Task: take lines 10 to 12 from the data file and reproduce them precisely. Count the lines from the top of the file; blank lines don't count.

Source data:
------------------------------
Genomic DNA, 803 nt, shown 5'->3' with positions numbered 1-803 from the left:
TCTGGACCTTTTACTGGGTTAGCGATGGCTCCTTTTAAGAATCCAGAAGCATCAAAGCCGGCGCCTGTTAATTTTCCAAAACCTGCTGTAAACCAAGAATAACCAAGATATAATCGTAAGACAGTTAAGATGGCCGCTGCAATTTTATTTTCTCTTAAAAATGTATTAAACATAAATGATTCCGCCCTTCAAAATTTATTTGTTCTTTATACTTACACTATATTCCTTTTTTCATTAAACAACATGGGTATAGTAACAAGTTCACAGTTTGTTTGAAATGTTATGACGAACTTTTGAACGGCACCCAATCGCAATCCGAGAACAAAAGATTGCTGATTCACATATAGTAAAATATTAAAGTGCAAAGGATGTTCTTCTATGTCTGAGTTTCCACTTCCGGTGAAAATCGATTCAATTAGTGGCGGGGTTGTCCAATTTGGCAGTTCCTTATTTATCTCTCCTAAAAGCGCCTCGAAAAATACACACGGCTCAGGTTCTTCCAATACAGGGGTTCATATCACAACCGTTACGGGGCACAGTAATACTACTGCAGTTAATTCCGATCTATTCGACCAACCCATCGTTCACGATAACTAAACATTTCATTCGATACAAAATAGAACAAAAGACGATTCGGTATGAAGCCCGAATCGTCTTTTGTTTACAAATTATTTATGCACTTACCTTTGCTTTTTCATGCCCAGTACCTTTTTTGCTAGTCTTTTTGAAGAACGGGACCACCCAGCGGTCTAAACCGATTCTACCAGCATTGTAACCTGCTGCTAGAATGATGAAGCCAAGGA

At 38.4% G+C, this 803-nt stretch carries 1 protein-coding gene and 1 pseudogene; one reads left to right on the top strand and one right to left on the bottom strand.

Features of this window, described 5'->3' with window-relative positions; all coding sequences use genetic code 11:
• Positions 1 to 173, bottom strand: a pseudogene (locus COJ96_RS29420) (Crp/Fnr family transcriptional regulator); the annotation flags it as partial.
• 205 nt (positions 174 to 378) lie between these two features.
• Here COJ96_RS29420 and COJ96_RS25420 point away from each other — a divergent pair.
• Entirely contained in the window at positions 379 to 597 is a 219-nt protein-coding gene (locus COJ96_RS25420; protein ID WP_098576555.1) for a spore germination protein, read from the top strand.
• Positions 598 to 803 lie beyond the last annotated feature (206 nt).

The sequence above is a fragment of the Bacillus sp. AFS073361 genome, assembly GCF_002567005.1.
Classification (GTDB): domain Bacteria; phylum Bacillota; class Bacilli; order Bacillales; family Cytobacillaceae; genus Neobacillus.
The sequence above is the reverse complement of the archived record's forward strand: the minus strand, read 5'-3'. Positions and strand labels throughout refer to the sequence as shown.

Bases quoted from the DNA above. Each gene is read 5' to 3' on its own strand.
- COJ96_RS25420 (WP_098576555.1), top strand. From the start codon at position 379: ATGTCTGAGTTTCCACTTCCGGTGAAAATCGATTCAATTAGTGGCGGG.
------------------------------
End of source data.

The sequence above is a fragment of the Bacillus sp. AFS073361 genome, assembly GCF_002567005.1.
Classification (GTDB): domain Bacteria; phylum Bacillota; class Bacilli; order Bacillales; family Cytobacillaceae; genus Neobacillus.
The sequence above is the reverse complement of the archived record's forward strand: the minus strand, read 5'-3'. Positions and strand labels throughout refer to the sequence as shown.